In terms of what’s currently prompting families to reach out to the homelessness system, Sharon and her team aren’t seeing any appreciable change. “We’re still looking at those issues of family conflict, domestic violence, and the baseline of economics that are bringing people into the system,” she says. She’s excited about the new diversion services they’re able to offer to families and individuals at risk of homelessness.
Since January, the funding from their new grant supports case management services and resources that help “keep people stable where they currently are—or help to shift them to a different stable option.” Diversion helps people problem-solve to either maintain their current housing or work quickly to resolve their crisis. Strategies like diversion can help to squeeze the most out of what limited funding is available to address homelessness.
Sharon points to her team’s efforts to “help folks in a different way, in a resourceful way. We continue to need more resources in this regard.”
The following data from Commerce underscores how cuts in federal funding are leaving communities scrambling to find ways to make up the difference. The federal government, our largest investor in subsidized housing, has reduced its investment:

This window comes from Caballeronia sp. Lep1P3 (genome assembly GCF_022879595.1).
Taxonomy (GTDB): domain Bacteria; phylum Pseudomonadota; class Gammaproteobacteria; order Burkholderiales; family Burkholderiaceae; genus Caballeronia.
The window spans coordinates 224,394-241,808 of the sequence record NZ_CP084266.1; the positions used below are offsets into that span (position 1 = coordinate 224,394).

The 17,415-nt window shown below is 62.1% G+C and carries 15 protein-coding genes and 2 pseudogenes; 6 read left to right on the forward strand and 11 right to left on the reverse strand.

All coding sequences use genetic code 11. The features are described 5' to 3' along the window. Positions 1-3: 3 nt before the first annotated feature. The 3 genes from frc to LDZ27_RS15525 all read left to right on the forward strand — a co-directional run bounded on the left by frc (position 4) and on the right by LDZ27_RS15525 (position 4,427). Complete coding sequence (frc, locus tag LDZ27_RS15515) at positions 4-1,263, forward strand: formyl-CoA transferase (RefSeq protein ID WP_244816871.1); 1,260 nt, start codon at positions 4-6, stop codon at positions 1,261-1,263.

HUD Housing Investments Since 2010: Not Keeping Pace
Large cuts in affordable housing programs such as HOME (-$875 million annually nationwide)
Small increases in other programs such as homeless funding (+$385 million annually nationwide)
Overall, stagnant federal investments in affordable housing: Not keeping pace with inflation or population growth
More flexibility is needed—along with greater funding
“It’s important to offer some hope”
Cindy Algeo is the director of the Spokane Low Income Housing Coalition (SLIHC), and recently announced her retirement after 12 years of leadership. When I called to ask whom we should speak with in Spokane about why homelessness is increasing, she gave me several connections—and then said, “I’ll tell you my view.”
She points out that we’ve been focusing our resources on the most vulnerable, chronically homeless and mentally ill, as well as veterans. “That’s one reason why veterans homelessness has decreased so rapidly.”
However, there’s a flip side. “I get a lot of calls from people who are at risk of homelessness—but they can’t get even short-term assistance because there is little or no funding.
“I know they’re not going to score high on the assessment [for level of need], and I know they’re not going to be served, although local agencies offer some case management to help them at least a little bit. I think it’s important to offer some service, or hope, to people who call. But the resources in the community for them are really scarce.
“This isn’t a dilemma unique to tackling homelessness, but whenever you focus on a population, another population is going to get shortchanged.”
One topic that frequently surfaces in my conversations with both direct-service people and those involved in developing and managing homeless programs and services, is that more flexibility is needed—both to ensure that funding is going where it’s needed most and that it can be utilized as efficiently as possible.